Performance of 2:1 analog JSCC over indoor measured 2×2 MIMO channels with Gaussian sources.

Figure 10

Performance of 2:1 analog JSCC over indoor measured 2×2 MIMO channels with Laplacian sources.

5 Conclusions

Analog JSCC of discrete-time continuous-amplitude sources over MIMO wireless channels has been investigated. Since directly recovering the analog source information from the MIMO channel output is not possible, we proposed the utilization of two-stage receivers that separately perform detection and analog JSCC decoding. We considered analog JSCC MIMO receivers that utilize either linear MMSE or DF MIMO detection. Different computer experiments were carried out to illustrate the ability of the different analog JSCC MIMO receivers to approach the optimal distortion-cost tradeoff. Both synthetic computer-generated Rayleigh fading channels and real indoor wireless measured channels were considered. Particularly remarkable is the performance of analog JSCC DF MIMO receivers, which attain distortion values within 3 dB from the OPTA over all considered channels for both Gaussian and Laplacian sources.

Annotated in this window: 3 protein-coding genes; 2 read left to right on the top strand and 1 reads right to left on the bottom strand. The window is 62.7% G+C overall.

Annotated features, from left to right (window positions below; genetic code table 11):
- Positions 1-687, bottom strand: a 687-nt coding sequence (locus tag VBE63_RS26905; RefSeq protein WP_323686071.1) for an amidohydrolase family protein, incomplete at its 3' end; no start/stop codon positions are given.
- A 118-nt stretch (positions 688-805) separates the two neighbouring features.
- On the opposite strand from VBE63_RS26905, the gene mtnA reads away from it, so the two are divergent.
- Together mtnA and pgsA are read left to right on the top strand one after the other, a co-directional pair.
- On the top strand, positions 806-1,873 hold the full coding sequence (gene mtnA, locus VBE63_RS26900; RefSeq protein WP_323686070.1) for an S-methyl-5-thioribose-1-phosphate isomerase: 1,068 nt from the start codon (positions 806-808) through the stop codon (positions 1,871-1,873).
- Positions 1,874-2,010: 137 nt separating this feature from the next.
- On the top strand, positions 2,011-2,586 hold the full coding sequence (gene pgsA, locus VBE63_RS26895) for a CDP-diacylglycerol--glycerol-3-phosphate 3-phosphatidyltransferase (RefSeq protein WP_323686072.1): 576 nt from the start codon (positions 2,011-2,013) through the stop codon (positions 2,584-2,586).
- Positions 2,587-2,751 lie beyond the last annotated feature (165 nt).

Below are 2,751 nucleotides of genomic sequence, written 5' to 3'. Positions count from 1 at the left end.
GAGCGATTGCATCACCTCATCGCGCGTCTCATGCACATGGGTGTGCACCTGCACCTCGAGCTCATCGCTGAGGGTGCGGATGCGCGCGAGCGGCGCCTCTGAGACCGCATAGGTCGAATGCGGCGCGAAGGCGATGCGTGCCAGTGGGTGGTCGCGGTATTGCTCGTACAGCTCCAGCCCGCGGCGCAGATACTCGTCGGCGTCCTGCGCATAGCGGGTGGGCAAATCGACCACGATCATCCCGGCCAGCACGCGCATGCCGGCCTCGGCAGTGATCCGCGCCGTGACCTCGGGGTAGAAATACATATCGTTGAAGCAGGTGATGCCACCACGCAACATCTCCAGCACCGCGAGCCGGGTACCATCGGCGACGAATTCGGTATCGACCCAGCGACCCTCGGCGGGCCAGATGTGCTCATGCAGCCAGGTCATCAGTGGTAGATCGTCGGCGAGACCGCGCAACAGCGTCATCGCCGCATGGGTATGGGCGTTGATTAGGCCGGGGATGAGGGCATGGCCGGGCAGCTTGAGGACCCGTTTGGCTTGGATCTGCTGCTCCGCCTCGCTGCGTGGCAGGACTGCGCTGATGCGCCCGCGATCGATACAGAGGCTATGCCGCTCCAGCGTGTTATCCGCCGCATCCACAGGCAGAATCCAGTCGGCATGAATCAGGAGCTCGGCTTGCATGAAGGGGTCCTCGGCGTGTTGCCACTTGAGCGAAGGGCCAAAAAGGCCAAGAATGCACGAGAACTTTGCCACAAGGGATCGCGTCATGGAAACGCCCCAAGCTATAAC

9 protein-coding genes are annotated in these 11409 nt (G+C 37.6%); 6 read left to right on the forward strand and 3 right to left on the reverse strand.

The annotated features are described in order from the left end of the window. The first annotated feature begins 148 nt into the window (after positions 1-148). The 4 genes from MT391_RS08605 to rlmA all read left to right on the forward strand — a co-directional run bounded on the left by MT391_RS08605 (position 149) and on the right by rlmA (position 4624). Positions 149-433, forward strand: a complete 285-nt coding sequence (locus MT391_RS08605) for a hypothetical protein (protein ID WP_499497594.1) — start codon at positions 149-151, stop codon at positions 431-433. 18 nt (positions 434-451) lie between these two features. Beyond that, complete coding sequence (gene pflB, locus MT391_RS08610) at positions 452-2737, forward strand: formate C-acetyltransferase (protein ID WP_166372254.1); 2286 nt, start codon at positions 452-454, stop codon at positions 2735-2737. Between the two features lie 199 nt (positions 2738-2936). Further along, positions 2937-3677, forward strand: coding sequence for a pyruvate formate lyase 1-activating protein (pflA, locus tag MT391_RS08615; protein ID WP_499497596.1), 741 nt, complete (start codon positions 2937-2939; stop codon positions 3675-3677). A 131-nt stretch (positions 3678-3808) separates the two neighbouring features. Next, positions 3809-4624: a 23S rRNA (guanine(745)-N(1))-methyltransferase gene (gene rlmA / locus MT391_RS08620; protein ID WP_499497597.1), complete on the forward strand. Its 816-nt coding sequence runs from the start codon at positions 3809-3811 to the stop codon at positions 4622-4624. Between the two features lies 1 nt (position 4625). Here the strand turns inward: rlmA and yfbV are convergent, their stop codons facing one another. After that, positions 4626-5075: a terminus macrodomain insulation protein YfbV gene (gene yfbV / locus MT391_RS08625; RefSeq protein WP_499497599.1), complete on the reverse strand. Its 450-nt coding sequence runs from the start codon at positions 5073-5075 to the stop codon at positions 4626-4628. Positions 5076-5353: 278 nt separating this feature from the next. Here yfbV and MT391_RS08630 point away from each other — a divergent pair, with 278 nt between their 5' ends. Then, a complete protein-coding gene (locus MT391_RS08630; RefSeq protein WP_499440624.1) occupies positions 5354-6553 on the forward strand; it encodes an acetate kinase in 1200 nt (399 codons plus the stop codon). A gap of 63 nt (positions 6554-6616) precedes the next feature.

This work has been funded by Xunta de Galicia, MINECO of Spain, and FEDER funds of the EU under grants 2012/287, TEC2010-19545-C04-01, and CSD2008-00010; and by NSF award CIF-0915800.

Authors’ Affiliations

Department of Electronics and Systems, University of A Coruña
Department of Electrical and Computer Engineering, University of Delaware